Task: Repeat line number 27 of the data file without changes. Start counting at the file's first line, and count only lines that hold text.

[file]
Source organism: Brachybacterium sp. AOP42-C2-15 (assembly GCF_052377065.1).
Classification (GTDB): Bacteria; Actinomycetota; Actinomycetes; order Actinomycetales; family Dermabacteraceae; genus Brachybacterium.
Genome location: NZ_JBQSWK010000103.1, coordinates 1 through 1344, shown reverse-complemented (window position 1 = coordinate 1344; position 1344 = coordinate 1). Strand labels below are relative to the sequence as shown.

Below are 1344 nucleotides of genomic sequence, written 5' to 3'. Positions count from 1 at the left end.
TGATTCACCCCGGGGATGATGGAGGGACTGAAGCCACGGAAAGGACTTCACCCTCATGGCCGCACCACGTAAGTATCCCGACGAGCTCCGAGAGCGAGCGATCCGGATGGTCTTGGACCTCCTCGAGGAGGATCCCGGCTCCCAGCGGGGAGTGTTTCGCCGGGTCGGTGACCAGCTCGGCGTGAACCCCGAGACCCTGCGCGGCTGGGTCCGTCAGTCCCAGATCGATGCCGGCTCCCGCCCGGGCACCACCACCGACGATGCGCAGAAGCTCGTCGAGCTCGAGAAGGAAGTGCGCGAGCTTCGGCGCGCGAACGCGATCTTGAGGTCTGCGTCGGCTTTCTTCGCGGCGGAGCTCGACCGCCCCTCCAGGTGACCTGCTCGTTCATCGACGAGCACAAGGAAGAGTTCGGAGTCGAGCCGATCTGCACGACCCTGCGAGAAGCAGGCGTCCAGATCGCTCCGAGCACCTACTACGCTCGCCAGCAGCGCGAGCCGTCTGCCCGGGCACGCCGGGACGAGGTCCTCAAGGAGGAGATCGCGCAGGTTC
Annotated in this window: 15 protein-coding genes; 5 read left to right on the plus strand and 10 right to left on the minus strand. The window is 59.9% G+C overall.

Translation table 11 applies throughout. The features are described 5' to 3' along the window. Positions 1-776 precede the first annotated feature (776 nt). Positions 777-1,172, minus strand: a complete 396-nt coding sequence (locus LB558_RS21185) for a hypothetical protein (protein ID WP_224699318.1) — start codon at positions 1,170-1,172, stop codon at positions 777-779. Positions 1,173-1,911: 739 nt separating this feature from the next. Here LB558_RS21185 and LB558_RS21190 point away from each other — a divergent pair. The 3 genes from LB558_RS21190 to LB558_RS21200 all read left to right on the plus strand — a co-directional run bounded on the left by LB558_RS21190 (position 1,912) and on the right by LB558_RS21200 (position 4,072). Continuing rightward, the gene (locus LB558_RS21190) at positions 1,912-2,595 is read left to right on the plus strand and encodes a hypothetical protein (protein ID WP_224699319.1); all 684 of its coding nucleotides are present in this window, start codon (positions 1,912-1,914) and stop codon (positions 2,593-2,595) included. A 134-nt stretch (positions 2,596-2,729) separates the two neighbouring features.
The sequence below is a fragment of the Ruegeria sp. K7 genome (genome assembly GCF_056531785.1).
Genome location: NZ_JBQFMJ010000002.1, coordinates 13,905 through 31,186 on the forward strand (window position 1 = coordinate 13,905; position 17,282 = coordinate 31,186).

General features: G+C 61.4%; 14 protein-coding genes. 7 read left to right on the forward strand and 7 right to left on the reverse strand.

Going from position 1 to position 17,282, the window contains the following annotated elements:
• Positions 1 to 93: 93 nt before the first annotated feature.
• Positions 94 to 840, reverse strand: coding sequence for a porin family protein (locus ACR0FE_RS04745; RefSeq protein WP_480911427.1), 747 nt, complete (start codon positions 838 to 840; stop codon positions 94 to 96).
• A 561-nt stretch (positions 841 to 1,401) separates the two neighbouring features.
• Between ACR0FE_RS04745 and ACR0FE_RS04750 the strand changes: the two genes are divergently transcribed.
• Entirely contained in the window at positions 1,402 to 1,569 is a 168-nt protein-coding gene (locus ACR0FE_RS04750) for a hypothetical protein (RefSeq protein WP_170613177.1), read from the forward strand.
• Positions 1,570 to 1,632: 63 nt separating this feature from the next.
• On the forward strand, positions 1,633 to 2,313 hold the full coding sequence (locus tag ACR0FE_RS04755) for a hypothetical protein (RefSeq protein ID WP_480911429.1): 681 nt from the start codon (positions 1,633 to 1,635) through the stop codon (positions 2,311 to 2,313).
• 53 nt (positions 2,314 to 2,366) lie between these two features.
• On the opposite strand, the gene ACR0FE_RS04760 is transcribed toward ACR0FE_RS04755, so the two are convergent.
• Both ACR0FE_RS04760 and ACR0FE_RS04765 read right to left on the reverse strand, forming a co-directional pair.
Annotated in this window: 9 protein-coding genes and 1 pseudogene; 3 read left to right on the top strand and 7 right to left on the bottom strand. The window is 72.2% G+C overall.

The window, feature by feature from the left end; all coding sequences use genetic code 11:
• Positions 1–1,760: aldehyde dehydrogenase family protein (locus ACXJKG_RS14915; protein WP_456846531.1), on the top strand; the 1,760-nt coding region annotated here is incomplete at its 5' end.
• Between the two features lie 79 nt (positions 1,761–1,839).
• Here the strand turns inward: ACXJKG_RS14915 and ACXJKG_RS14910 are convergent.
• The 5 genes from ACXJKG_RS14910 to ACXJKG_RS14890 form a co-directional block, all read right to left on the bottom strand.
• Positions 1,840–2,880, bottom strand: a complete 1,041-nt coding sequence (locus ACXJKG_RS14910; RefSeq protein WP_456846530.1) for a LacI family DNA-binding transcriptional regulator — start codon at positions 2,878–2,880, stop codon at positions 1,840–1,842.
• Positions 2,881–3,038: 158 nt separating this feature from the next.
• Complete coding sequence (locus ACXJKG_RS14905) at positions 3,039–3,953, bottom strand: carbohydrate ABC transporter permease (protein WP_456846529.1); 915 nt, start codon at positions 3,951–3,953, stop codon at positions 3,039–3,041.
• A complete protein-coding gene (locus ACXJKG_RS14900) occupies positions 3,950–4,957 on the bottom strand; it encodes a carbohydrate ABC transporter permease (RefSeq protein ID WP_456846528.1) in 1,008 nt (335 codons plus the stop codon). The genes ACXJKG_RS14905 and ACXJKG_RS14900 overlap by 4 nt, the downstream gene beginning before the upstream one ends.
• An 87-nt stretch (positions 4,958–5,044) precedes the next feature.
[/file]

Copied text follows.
• The 5 genes from ACXJKG_RS14910 to ACXJKG_RS14890 form a co-directional block, all read right to left on the bottom strand.